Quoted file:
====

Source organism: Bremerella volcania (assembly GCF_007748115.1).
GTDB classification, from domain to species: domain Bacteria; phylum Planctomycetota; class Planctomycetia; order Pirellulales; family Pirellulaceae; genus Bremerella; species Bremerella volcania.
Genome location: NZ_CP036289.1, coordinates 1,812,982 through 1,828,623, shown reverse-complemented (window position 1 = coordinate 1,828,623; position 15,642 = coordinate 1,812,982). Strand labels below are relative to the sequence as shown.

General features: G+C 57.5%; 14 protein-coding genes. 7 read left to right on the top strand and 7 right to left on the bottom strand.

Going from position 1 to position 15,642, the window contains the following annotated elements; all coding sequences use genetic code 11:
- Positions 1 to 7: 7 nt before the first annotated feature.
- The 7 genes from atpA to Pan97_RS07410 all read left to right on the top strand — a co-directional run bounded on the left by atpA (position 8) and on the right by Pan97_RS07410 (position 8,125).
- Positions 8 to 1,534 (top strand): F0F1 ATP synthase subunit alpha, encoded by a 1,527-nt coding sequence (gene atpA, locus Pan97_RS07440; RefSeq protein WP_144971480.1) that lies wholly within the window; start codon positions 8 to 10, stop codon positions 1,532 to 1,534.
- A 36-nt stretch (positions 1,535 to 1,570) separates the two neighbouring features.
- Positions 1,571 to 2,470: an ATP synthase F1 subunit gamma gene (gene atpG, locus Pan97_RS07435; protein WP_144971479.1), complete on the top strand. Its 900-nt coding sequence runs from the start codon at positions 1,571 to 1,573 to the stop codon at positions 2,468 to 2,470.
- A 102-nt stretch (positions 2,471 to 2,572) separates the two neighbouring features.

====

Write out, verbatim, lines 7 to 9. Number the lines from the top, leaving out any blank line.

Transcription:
- The 7 genes from atpA to Pan97_RS07410 all read left to right on the top strand — a co-directional run bounded on the left by atpA (position 8) and on the right by Pan97_RS07410 (position 8,125).
- Positions 8 to 1,534 (top strand): F0F1 ATP synthase subunit alpha, encoded by a 1,527-nt coding sequence (gene atpA, locus Pan97_RS07440; RefSeq protein WP_144971480.1) that lies wholly within the window; start codon positions 8 to 10, stop codon positions 1,532 to 1,534.
- A 36-nt stretch (positions 1,535 to 1,570) separates the two neighbouring features.